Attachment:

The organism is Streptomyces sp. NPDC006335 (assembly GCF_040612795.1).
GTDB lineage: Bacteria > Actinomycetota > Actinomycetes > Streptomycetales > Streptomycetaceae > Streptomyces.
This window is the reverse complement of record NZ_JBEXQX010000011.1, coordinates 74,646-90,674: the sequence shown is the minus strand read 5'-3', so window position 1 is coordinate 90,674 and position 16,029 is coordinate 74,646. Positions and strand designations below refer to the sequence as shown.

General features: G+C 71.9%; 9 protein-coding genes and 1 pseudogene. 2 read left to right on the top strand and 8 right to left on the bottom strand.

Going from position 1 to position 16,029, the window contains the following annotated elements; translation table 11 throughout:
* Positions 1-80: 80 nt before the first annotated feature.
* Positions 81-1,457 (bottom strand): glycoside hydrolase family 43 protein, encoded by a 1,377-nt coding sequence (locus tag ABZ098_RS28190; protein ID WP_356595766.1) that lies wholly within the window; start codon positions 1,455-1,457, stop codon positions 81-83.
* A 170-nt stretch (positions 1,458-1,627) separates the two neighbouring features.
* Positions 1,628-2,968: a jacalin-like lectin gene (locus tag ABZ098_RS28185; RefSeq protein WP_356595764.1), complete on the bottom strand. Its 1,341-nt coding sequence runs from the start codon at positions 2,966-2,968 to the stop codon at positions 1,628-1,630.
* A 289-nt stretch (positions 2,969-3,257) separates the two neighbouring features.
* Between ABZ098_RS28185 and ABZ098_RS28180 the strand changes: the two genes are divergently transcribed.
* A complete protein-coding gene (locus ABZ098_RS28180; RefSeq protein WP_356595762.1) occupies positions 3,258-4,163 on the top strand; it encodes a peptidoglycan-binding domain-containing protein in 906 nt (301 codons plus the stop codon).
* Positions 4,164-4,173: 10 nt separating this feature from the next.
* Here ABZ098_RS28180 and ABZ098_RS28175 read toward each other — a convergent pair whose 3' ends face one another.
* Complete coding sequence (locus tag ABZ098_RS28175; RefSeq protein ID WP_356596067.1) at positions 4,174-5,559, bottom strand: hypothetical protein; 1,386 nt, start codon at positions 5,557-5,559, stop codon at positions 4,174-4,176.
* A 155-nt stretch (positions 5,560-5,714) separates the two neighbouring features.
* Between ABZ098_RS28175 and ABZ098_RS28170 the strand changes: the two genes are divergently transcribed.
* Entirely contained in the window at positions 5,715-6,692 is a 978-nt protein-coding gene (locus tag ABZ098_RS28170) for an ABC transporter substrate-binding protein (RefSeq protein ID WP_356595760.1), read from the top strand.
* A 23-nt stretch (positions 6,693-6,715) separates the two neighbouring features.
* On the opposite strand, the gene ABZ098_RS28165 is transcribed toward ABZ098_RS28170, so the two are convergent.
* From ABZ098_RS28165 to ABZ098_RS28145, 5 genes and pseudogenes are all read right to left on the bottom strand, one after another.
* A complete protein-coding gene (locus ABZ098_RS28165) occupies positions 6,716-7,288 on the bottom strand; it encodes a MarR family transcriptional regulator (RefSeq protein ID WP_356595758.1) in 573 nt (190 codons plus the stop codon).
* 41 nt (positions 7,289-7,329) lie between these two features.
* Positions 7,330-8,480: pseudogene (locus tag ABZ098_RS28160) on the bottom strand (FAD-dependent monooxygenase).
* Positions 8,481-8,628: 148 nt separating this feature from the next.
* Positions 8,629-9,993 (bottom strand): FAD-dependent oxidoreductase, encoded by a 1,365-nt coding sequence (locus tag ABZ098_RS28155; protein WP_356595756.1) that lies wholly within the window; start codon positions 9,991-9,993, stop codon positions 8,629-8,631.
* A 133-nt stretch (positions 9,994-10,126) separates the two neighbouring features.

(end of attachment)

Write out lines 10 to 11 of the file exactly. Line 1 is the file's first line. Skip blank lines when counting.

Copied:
* A 289-nt stretch (positions 2,969-3,257) separates the two neighbouring features.
* Between ABZ098_RS28185 and ABZ098_RS28180 the strand changes: the two genes are divergently transcribed.